Structure and hydrodynamic properties of plectin molecules

J Mol Biol. 1987 Dec 5;198(3):515-31. doi: 10.1016/0022-2836(87)90297-x.


Plectin is a cytoskeletal, high molecular weight protein of widespread and abundant occurrence in cultured cells and tissues. To study its molecular structure, the protein was purified from rat glioma C6 cells and subjected to chemical and biophysical analyses. Plectin's polypeptide chains have an apparent molecular weight of 300,000, as shown by one-dimensional sodium dodecyl sulfate/polyacrylamide electrophoresis. Cross-linking of non-denatured plectin in solution with dimethyl suberimidate and electrophoretic analyses on sodium dodecyl sulfate/agarose gels revealed that the predominant soluble plectin species was a molecule of 1200 X 10(3) Mr consisting of four 300 X 10(3) Mr polypeptide chains. Hydrodynamic properties of plectin in solution were obtained by sedimentation velocity centrifugation and high-pressure liquid chromatography analysis yielding a sedimentation coefficient of 10 S and a Stokes radius of 27 nm. The high f/fmin ratio of 4.0 indicated a very elongated shape of plectin molecules and an axial ratio of about 50. Shadowing and negative staining electron microscopy of plectin molecules revealed multiple domains: a rigid rod of 184 nm in length and 2 nm in diameter, and two globular heads of 9 nm diameter at each end of the rod. Circular dichroism spectra suggested a composition of 30% alpha-helix, 9% beta-structure and 61% random coil or aperiodic structure. The rod-like shape, the alpha-helix content as well as the thermal transition within a midpoint of 45 degrees C and the transition enthalpy (168 kJ/mol) of secondary structure suggested a double-stranded, alpha-helical coiled coil rod domain. Based on the available data, we favor a model of native plectin as a dumb-bell-like association of four 300 X 10(3) Mr polypeptide chains. Electron microscopy and turbidity measurements showed that plectin molecules self-associate into various oligomeric states in solutions of nearly physiological ionic strength. These interactions apparently involved the globular end domains of the molecule. Given its rigidity and elongated shape, and its tendency towards self-association, plectin may well be an interlinking element of the cytoskeleton that may also form a network of its own.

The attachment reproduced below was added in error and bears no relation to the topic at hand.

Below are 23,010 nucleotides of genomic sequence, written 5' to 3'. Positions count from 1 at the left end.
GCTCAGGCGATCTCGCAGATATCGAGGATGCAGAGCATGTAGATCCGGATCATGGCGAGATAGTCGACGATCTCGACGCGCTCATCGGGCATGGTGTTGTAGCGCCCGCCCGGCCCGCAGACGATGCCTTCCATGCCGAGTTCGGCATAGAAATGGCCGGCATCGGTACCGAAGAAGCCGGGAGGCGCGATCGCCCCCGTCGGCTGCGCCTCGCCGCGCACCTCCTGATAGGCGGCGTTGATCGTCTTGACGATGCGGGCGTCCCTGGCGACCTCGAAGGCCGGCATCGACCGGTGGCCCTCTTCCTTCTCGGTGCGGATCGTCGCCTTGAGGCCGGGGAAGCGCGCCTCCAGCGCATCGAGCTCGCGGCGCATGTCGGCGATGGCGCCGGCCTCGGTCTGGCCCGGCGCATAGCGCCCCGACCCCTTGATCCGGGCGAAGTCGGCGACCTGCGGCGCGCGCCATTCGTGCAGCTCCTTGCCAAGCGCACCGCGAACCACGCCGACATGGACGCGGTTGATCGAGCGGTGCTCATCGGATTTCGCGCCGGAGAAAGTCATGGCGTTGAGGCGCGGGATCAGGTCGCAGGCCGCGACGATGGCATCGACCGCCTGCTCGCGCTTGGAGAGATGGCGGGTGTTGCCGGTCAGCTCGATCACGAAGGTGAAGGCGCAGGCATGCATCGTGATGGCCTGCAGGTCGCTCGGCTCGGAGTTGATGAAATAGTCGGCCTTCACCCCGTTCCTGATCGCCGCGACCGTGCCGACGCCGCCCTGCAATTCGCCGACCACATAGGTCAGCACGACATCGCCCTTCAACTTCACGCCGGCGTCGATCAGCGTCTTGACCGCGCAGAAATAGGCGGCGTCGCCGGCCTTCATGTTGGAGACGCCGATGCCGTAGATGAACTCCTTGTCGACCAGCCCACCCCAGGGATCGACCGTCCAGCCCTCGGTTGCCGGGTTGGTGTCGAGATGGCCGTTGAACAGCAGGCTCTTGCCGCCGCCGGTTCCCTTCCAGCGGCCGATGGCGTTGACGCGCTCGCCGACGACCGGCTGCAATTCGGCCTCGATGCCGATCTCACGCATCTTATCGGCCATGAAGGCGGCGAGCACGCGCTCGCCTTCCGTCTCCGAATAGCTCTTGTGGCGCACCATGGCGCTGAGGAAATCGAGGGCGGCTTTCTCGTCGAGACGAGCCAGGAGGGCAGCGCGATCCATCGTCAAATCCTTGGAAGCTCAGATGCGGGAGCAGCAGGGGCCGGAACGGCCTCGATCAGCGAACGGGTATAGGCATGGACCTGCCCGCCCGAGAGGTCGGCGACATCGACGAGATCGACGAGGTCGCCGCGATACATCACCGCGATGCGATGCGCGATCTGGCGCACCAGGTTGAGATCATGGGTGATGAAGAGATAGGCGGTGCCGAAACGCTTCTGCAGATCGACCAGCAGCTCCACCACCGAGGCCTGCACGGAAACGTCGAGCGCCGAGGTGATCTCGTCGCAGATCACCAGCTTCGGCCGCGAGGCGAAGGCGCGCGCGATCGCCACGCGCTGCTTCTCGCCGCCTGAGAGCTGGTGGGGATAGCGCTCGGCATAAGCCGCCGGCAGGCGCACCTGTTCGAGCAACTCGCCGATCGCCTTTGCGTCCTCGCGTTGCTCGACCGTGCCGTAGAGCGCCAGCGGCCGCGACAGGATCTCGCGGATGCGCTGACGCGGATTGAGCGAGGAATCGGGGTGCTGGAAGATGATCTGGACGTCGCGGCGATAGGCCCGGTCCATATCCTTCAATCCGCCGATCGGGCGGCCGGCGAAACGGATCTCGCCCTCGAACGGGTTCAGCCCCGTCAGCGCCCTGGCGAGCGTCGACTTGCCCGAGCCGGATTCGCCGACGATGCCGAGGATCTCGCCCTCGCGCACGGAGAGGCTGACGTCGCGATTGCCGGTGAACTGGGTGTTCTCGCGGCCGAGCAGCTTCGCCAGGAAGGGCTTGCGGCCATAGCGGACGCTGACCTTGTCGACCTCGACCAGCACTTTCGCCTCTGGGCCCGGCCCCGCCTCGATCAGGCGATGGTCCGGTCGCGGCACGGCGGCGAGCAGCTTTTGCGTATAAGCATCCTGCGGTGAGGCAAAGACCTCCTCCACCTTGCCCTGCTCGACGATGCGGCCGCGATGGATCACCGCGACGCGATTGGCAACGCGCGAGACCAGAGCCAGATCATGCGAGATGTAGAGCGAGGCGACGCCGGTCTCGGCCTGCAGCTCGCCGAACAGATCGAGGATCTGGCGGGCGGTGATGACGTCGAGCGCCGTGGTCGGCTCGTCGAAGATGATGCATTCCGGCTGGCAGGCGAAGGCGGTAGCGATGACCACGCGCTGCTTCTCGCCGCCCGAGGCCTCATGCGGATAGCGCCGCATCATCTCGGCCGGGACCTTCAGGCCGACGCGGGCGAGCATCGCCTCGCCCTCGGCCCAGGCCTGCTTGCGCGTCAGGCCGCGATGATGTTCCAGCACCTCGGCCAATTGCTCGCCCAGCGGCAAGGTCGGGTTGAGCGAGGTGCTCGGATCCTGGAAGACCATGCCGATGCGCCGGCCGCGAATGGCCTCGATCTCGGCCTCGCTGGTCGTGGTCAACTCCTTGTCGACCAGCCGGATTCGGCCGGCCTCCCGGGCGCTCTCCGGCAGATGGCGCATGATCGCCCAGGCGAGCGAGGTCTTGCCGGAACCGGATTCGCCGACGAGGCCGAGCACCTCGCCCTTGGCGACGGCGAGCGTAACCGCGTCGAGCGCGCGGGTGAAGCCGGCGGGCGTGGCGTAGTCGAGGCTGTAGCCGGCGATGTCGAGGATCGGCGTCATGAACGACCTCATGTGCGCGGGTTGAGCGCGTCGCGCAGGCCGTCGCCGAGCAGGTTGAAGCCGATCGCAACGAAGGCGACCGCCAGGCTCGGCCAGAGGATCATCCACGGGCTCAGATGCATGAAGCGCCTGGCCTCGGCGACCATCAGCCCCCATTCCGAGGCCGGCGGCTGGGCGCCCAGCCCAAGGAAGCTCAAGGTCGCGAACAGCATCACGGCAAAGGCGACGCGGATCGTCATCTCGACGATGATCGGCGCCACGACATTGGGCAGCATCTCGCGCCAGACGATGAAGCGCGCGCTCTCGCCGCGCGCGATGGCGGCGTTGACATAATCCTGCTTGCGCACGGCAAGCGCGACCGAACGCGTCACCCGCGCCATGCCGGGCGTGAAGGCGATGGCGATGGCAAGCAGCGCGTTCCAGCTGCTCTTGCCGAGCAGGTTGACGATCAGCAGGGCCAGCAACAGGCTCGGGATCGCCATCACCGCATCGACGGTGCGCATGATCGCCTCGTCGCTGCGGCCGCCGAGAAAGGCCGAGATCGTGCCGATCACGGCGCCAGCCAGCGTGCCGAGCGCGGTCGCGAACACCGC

Publication types

  • Research Support, Non-U.S. Gov't

MeSH terms

  • Animals
  • Chromatography, High Pressure Liquid
  • Electrophoresis, Polyacrylamide Gel
  • Intermediate Filament Proteins*
  • Microscopy, Electron
  • Models, Biological
  • Molecular Weight
  • Plectin
  • Protein Conformation
  • Proteins*
  • Rats
  • Tumor Cells, Cultured
  • Ultracentrifugation


  • Intermediate Filament Proteins
  • Plec protein, rat
  • Plectin
  • Proteins